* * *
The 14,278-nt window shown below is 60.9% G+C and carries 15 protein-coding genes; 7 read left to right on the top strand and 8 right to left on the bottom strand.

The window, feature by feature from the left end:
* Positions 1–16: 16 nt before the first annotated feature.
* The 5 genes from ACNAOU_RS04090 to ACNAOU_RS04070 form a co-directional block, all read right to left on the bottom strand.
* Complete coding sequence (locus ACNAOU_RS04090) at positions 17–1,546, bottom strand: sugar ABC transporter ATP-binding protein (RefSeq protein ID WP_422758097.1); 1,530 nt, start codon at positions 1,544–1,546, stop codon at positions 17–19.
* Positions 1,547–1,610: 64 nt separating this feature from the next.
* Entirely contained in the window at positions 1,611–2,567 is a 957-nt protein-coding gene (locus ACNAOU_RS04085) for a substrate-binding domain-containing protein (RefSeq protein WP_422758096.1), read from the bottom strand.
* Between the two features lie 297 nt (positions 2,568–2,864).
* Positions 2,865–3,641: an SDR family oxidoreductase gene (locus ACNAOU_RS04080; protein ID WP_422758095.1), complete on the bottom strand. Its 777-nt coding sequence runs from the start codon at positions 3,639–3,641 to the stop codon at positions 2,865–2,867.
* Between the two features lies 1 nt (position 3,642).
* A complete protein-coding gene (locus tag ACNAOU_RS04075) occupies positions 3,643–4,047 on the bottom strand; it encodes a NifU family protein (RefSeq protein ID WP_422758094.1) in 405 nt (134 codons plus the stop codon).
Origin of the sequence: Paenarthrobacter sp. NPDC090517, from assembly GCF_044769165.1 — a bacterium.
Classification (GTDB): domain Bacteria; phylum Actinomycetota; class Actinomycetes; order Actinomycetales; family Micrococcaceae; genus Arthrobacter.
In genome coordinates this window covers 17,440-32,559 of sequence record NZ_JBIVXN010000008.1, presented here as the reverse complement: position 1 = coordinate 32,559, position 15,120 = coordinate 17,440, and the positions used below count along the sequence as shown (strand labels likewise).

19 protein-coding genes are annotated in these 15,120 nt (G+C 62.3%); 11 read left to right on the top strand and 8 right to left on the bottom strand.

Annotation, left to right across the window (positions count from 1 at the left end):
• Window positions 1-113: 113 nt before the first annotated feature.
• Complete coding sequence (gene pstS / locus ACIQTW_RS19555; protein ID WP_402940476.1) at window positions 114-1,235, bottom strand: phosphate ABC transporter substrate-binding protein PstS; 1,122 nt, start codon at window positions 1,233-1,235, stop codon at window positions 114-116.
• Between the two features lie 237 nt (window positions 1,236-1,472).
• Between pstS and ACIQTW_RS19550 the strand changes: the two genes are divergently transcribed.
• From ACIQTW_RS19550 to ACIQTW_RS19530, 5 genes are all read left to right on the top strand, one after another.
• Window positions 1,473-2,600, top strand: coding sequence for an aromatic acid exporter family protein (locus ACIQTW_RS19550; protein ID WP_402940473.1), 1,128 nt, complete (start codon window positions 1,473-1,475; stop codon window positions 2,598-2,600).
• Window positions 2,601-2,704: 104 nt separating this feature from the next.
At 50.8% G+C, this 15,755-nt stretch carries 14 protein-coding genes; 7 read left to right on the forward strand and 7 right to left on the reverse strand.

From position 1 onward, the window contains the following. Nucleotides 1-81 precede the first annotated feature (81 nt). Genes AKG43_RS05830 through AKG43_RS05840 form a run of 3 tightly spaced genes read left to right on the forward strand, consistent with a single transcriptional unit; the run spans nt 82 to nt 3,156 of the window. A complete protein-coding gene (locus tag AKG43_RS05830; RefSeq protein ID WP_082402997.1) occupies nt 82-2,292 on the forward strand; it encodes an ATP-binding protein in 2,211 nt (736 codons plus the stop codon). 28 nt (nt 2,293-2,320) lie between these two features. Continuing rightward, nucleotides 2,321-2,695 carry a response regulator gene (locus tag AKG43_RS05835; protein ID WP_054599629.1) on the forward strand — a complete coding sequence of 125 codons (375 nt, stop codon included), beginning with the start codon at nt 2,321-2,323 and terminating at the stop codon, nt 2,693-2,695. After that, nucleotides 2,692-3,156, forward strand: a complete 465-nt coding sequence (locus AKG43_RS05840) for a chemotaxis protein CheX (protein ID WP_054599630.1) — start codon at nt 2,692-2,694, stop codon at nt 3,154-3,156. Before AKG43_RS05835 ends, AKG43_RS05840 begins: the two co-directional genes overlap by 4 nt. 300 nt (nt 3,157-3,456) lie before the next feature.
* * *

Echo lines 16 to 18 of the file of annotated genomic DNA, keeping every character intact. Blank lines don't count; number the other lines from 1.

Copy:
Annotation, left to right across the window (positions count from 1 at the left end):
• Window positions 1-113: 113 nt before the first annotated feature.
• Complete coding sequence (gene pstS / locus ACIQTW_RS19555; protein ID WP_402940476.1) at window positions 114-1,235, bottom strand: phosphate ABC transporter substrate-binding protein PstS; 1,122 nt, start codon at window positions 1,233-1,235, stop codon at window positions 114-116.